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How to avoid buying a tv license?

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I look after my mother who is in her 80's and is bedbound with dementia,she watches tv all day and did have a free tv license until this year when it changes for those people.
I'm wondering if there is anything that I can do to enable her to watch the television for free,I'm not a tv watcher and would love to know is there a service that plays for the whole day or is it like netflix where the film finishes and you have to find something else to watch with the control that she would be unable to use as she can't operate anything like now with her hands.I'm fine switching something on at the start of the day,we do this now with freeview and she finds things that she enjoys watching for the full day.
Has anyone got any thoughts or a solution please?
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  • edited 17 September 2020 at 3:39PM
    pphillipspphillips Forumite
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    edited 17 September 2020 at 3:39PM
    She would need a broadband connection and a streaming device to plug into the back of her TV. Most of the devices come with a remote and easy access to the streaming apps.
    In terms of back to back TV content there is some confusion out there over whether the Pluto tv service requires a TV licence, I would say that it doesn't but TV Licensing would probably disagree with me. I know that once you start a TV programme on Netflix, it will begin at series 1 episode 1 and every episode will automatically play until you get to the end of the last episode of the final series. I believe that there is a similar autoplay feature on most of the free catchup services such as ITV Hub, All4, 5od and UKTV Play. Of the free services, All4 seems to have the largest back catalogue of on demand content.
  • edited 17 September 2020 at 4:09PM
    toadhall99toadhall99 Forumite
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    edited 17 September 2020 at 4:09PM
    pphillips said:
    She would need a broadband connection and a streaming device to plug into the back of her TV. Most of the devices come with a remote and easy access to the streaming apps.
    In terms of back to back TV content there is some confusion out there over whether the Pluto tv service requires a TV licence, I would say that it doesn't but TV Licensing would probably disagree with me. I know that once you start a TV programme on Netflix, it will begin at series 1 episode 1 and every episode will automatically play until you get to the end of the last episode of the final series. I believe that there is a similar autoplay feature on most of the free catchup services such as ITV Hub, All4, 5od and UKTV Play. Of the free services, All4 seems to have the largest back catalogue of on demand content.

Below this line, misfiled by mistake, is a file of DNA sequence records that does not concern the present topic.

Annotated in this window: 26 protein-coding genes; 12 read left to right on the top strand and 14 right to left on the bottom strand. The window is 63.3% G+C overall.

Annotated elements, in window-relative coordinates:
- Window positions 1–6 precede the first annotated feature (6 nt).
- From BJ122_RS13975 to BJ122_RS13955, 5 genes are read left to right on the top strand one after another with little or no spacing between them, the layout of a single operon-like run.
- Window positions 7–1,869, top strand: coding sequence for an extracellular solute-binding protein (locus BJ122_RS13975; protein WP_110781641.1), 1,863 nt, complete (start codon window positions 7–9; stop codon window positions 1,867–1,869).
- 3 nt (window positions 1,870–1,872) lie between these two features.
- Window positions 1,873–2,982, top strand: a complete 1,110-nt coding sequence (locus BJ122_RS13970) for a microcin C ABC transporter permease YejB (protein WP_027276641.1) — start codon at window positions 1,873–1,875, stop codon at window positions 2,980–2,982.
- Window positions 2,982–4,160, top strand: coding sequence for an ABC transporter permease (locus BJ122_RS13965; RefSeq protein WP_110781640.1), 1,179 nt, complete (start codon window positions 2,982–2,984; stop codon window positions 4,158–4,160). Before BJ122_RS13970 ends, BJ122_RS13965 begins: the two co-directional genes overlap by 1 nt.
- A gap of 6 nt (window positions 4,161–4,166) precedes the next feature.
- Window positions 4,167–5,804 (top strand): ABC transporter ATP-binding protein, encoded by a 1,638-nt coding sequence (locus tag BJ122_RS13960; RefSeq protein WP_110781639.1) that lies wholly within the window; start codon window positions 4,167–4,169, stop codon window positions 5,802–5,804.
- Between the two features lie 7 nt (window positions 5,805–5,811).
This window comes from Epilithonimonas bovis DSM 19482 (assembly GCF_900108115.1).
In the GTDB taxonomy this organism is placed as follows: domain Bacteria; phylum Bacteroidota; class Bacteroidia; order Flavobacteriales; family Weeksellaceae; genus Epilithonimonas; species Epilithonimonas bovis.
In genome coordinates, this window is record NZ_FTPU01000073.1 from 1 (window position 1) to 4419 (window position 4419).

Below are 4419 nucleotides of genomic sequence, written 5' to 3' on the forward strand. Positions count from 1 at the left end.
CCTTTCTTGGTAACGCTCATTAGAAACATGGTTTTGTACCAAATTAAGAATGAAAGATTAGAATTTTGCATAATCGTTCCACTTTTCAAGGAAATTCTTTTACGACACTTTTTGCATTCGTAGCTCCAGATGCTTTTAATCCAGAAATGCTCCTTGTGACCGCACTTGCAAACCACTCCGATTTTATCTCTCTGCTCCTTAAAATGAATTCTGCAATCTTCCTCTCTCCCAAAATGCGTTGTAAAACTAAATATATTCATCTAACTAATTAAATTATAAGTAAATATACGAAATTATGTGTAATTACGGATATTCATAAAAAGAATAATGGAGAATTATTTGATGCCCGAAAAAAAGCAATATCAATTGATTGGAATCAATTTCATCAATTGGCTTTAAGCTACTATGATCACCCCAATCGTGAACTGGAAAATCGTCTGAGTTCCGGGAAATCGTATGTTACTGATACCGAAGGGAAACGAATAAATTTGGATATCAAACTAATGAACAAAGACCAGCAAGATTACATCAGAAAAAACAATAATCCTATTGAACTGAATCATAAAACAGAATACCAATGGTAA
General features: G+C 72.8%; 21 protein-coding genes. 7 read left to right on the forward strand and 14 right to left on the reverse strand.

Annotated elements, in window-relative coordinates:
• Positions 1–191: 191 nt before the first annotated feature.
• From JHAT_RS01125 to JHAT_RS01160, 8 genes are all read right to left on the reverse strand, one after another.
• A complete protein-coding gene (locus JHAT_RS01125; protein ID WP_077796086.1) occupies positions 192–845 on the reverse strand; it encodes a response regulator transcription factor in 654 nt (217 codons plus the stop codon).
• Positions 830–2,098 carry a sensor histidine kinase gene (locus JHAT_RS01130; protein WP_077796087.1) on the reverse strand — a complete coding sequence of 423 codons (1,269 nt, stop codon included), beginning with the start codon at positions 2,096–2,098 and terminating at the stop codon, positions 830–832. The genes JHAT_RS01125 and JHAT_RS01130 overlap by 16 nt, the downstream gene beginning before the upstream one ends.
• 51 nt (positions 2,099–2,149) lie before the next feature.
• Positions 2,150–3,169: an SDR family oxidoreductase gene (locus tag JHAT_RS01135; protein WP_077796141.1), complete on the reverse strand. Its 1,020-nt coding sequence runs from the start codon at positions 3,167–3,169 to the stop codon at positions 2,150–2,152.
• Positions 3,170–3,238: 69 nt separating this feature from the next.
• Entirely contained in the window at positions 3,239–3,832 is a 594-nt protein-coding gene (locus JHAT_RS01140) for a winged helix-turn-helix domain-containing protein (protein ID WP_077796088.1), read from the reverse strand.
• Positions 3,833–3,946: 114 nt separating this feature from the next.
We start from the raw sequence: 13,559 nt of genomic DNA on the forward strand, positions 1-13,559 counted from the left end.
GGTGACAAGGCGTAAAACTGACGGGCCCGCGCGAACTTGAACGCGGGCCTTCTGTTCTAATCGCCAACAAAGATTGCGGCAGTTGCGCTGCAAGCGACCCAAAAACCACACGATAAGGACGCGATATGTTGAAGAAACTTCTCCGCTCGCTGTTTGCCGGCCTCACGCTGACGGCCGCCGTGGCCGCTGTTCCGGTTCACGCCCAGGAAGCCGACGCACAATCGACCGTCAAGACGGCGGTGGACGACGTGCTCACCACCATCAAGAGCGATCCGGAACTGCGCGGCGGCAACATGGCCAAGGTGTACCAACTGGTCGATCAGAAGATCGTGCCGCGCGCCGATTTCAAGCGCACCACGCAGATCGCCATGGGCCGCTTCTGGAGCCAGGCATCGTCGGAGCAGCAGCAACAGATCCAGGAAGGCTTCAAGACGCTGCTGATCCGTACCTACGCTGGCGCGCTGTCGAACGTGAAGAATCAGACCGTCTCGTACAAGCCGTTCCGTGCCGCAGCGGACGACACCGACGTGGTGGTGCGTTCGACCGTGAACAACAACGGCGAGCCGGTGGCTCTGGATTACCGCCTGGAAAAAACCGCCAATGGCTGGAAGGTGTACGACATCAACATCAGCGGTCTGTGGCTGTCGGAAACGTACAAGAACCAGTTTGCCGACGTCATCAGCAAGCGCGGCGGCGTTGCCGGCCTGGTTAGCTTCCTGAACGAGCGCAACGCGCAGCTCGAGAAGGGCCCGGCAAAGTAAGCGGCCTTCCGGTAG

Hi thanks, I have broadband and I was thinking about getting a 4k firestick when they are reduced so I suppose I could play netflix on that.I also have Amazon prime on trial at the moment which I have been using for deliveries but have no idea of it's content for tv and how it works
  • edited 17 September 2020 at 4:44PM
    pphillipspphillips Forumite
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    edited 17 September 2020 at 4:44PM
    pphillips said:
    She would need a broadband connection and a streaming device to plug into the back of her TV. Most of the devices come with a remote and easy access to the streaming apps.
    In terms of back to back TV content there is some confusion out there over whether the Pluto tv service requires a TV licence, I would say that it doesn't but TV Licensing would probably disagree with me. I know that once you start a TV programme on Netflix, it will begin at series 1 episode 1 and every episode will automatically play until you get to the end of the last episode of the final series. I believe that there is a similar autoplay feature on most of the free catchup services such as ITV Hub, All4, 5od and UKTV Play. Of the free services, All4 seems to have the largest back catalogue of on demand content.

    Hi thanks, I have broadband and I was thinking about getting a 4k firestick when they are reduced so I suppose I could play netflix on that.I also have Amazon prime on trial at the moment which I have been using for deliveries but have no idea of it's content for tv and how it works
    I think Amazon also has an autoplay feature. There is a good range of content on Amazon, generally of a lower quality than Netflix although Amazon does have some sports content. What I don't like about Amazon is unlike Netflix, they mix extra TV services into their platform that require additional subscriptions/cost to access.
  • toadhall99toadhall99 Forumite